I followed the tracks through the hills. They weren’t easy to see in the dark, and by the time the two moons set, I realized I was hopelessly lost. I felt desperate. I had to find Uly before the rescue party set out. Or they’d all be killed. My fate would be sealed if Reilly got his hands on me. I might be able to distract him long enough to help Uly get away. The boy would have to make his own way back to camp, I feared, but he was a resourceful kid. And he’d probably run into the rescue party halfway.

“Advance and be killed,” a voice commanded from my right and I saw tiny red spots on my chest that indicated a laser guided gun being trained on me.

“I’m an appointee of the Council,” I tried. “ID Delta 04917.” Maybe, just maybe, he didn’t know about me.

“That’s a physician’s code,” the soldier replied in surprise.

“Ah, Dr. Heller. So good of you to join us,” Reilly’s voice suddenly echoed through the dark night. My heart skipped a beat and my knees seemed to turn to water. My hopes to get out alive shattered.

“I’m glad to see you’ve reconsidered your allegiances.” He chuckled and the sound made fear slither through my brain.

“Reilly, don’t you think for one second that I’m here to help you,” I declared. I tried to sound braver than I felt.

“Oh, but you are. And you will,” he promised and with that the soldier struck me with a sedaderm and the world turned black.

[Alonzo’s narration]

It took all night for the sedative to wear off just as Julia had intended. So it wasn’t until the next morning at first light when the rescue party was getting ready to go, that I could inform the others about Julia’s leaving.

“So, you’re saying she’s gone to get Uly,” Morgan said. “How do we know she hasn’t been working with this guy all along? It wouldn’t be something new.”

I hissed at him. I’d have hit him for sure this time if I hadn’t been lying half-crippled on the cot. I just told them she left on a suicide mission — my stomach rebelled at the thought and I swallowed hard — and he still dared to question her motives.

Danziger silenced him with a stern look.

“What do you know about this guy, Lonz?” he asked me. “How much has she told you?”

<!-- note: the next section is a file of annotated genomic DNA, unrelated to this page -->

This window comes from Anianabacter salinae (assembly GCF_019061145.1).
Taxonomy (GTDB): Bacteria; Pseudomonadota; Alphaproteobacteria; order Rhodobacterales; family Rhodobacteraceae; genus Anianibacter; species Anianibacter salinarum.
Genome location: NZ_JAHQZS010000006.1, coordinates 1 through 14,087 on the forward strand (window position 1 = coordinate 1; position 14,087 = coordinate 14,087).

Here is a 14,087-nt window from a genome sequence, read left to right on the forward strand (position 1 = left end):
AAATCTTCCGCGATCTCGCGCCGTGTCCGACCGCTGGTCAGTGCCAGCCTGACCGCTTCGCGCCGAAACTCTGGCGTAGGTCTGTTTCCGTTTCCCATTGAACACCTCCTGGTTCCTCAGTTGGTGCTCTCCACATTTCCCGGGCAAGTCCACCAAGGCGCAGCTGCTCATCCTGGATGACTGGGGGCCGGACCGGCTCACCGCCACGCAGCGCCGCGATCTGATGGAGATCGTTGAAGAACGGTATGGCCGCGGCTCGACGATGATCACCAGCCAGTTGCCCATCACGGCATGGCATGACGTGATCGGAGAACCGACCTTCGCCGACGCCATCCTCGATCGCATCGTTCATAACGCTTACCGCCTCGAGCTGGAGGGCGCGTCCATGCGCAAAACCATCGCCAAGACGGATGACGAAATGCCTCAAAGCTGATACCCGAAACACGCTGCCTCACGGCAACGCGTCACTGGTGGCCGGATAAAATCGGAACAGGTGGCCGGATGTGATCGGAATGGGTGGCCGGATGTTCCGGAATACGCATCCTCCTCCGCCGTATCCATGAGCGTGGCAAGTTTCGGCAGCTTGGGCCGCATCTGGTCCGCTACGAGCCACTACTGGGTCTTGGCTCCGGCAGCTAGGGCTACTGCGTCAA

“She calls him The Watcher,” I said. “He was sent here by the Council to monitor events on this planet and to determine its viability. You know he was her contact, the one she reported back to. He is one scary fellow, I met him once.”

A collective gasp resulted. I explained about Julia’s last conversation with the Council operative.
“So, he knows that she’s not working for him anymore,” Devon concluded, her unspoken concern thick in the air.

“I wanna come,” I said and sat up. The pain shot through my leg but I ignored it.
“Alonzo, don’t be stupid,” Danziger told me gruffly. “You know you’ll only be in the way, crippled as you are. If we can we’ll bring her back,” he promised. And all I could do was lie there, helpless, useless, while the woman I’d give my life for was risking hers in an attempt save a small boy.

Part 8

[Julia’s narration]

My mouth felt as if it was stuffed with cotton. Cautiously I opened my eyes. I was on the rough floor in a small underground hole, sunlight pouring in through cracks in the ceiling. Where it fell on the stalagmites that cluttered the cave, they glistened prettily.

I slowly moved my head. On the other side of the room I discovered Uly.

“Uly?” I called softly. To my immense relief he turned upon hearing my voice and scampered over to me.

“Julia, are you okay?” he asked. His eyes were shining bright with concern and fear.

“Yes, just thirsty,” I replied. As I tried to sit up I discovered my hands were tied behind my back. Uly helped me up and then put a flask to my lips. Wonderfully cool water flowed down my throat.

“Where are we?” I asked.

“I don’t know,” Uly said. “What happened to Alonzo? Is he alright? And my mom?”

“Alonzo is fine, and so is your mom,” I assured him. “We just have to find a way to get out of here and join them.”

As I tried to think of a way to cut through my bonds, footsteps echoed through the tunnel leading to the chamber. Reilly’s soldier entered and I got my first good look at him. He was so tall that he had to bend to prevent hitting his head on the ceiling. He was all dressed in black, leather it seemed, yet my trained eye told me it was probably body armor. I also noticed he had a robotic arm, not unlike Yale. And as I looked into his eyes I shivered involuntarily. Walman had been right. Those eyes were empty. What was this thing?

The soldier grunted in satisfaction when he saw I was awake. Reilly’s voice resounded through the cave and bounced off the walls, creating an eerie echo.

“Ah, Citizen, you’re back in the land of the living I see. Good, good,” and he chuckled to himself. “I’ve to admit I’m disappointed with you,” he continued. “You gave up on our struggle so easily. I expected more from you, Heller. Your mother will be crestfallen when she finds out about your betrayal.”

“Shut up, Reilly,” I said. I looked around furtively; I wondered where he was hiding. “My mother’ll be long dead by the time any of your messages reaches the stations.”

“Yes,” he agreed. “Very unfortunate. However, you’ll be pleased to know you can continue her good work for the Council.”